Top 5 Festivals in Nepal you cannot afford to miss

Home to Everest and 7 eight-thousanders, 10 UNESCO World Heritage Sites, over 6000 rivers, World’s Deepest gorge ‘Kali-Gandaki,’ Nepal, the trekker’s paradise, is also blessed with vibrant festivals. 

Did you know there are 126 ethnic groups in Nepal?

One of the most diverse countries in the world, Nepal celebrates almost every month of the year. Perhaps there are festivals as many as days in a year.

Here are 10 major festivals in Nepal you cannot afford to miss. 

Dashain and Tihar

Dashain and Tihar are the biggest festivals in Nepal. 

Dashain is the most auspicious festival celebrated by more than 80% of Nepali people. People celebrate it for 15 days with their family, sharing happiness and togetherness.

Family member receives tika and blessing from their elders. Bamboo swings are erected, people indulge in kite-flying, and animals like goat, chicken, are sacrificed during Dashain.

Tihar, also known as Deepawali or Diwali, is the second most auspicious festival celebrated in Nepal. It is arguably the most popular festival in Nepal-celebrated for 5 days. 

It is a festival of light- diyas, candles, and lanterns are lit inside and outside the houses. People adorn their house with rangoli patterns and welcome Goddess Laxmi. 

Tihar is dedicated to Goddess Laxmi- goddess of wealth and good fortune. People form a group and play deusi and bhailo- a form of musical fundraising.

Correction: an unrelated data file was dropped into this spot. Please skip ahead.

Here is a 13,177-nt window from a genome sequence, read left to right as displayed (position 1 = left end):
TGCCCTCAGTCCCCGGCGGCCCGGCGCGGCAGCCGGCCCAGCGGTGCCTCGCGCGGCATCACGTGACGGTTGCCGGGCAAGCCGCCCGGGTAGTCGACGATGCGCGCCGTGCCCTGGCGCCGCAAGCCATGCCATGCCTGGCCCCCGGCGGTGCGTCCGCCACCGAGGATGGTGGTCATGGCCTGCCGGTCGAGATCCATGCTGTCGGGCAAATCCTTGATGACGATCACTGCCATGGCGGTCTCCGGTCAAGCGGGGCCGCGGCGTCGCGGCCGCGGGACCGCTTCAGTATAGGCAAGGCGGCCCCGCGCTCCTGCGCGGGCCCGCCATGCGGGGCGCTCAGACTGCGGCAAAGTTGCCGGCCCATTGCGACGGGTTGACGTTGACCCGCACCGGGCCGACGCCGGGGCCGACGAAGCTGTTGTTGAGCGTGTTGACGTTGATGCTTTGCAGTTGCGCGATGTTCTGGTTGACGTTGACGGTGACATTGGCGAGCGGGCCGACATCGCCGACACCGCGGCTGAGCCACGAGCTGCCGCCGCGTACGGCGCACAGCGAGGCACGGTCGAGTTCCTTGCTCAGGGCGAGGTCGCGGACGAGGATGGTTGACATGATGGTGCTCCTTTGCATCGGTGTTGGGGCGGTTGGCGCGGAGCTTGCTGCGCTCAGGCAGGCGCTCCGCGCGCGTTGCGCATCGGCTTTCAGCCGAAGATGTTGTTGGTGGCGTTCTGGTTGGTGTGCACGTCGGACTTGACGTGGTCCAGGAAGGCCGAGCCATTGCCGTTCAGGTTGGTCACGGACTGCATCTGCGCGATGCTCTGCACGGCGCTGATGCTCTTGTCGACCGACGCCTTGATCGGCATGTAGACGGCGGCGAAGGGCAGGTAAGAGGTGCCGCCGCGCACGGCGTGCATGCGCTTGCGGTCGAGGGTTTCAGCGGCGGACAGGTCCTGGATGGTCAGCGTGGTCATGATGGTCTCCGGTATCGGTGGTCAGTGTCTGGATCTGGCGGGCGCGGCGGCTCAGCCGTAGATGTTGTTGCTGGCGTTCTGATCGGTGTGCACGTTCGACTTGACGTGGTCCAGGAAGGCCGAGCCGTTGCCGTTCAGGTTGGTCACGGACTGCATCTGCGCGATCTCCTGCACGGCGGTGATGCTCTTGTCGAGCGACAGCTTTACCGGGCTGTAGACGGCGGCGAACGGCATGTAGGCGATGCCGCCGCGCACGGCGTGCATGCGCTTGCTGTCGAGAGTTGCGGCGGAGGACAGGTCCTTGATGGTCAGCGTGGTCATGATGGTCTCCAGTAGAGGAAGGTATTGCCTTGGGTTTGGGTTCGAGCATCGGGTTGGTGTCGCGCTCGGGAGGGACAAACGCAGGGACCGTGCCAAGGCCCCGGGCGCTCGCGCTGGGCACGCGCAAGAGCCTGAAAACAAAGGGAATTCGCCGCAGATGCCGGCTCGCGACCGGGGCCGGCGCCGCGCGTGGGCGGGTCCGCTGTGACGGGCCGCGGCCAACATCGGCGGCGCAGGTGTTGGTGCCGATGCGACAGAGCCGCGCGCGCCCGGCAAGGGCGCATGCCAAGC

This festival shows reverence to crows, cows, and dogs– to acknowledge the beautiful relationship between them and human beings. Crows, cows, and dogs are worshiped for a day, and sweets and foods are offered. 

Similarly, the 5th day of Tihar is Bhai Tika- worship of brothers. Sister applies tika to their brother and wishes for their brother’s long life and thanks them for protecting and guiding them.


Mahashivaratri (meaning night of Shiva) is a festival dedicated to Lord Shiva. Hindu devout gather at Shiva temples, specially Pashupatinath Temple, to celebrate this festival. 

Naked sadhus can be seen meditating and posing for photographs at Pashupatinath temple. Pashupatinath attracts the biggest crowd on this day.

Thousands of pilgrims and sadhus worship Lord Shiva by dancing and singing and chanting the sacred mantra “Om Namah Shivaya.” 

Huge fires are built in the streets in Kathmandu to celebrate Mahashivaratri. 

Shivaratri is the only day in Nepal when smoking marijuana and hashish is considered legal (at Pashupatinath only).


Teej is the Nepali women festival- women fast for the whole day wishing for their husbands’ long life and marital happiness and unmarried girls for good husbands.

Draped in red saree, red tika, and bangles, women sing and dance and celebrate the day.

Maghe Sankranti

Maghe Sankranti festival marks the end of the winter solstice. 

It is celebrated on the first day of the Nepali month Magh. This festival is a harbinger of longer and warmer days.

It commemorates the beginning of the harvest festival. 

People eat an assortment of seasonal foods like Sesame seed laddus, molasses, ghee, sweet potatoes, and yam.

Buddha Jayanti

Buddha Jayanti is celebrated to mark the birthday of Lord Buddha. On this day, Buddhists celebrate the Birth, Enlightenment, and Death of Buddha.

Swayambhunath and Boudhanath are the two prime places where Buddhists gather and honor Lord Buddha by chanting Buddhist mantras and holding a grand ceremony.

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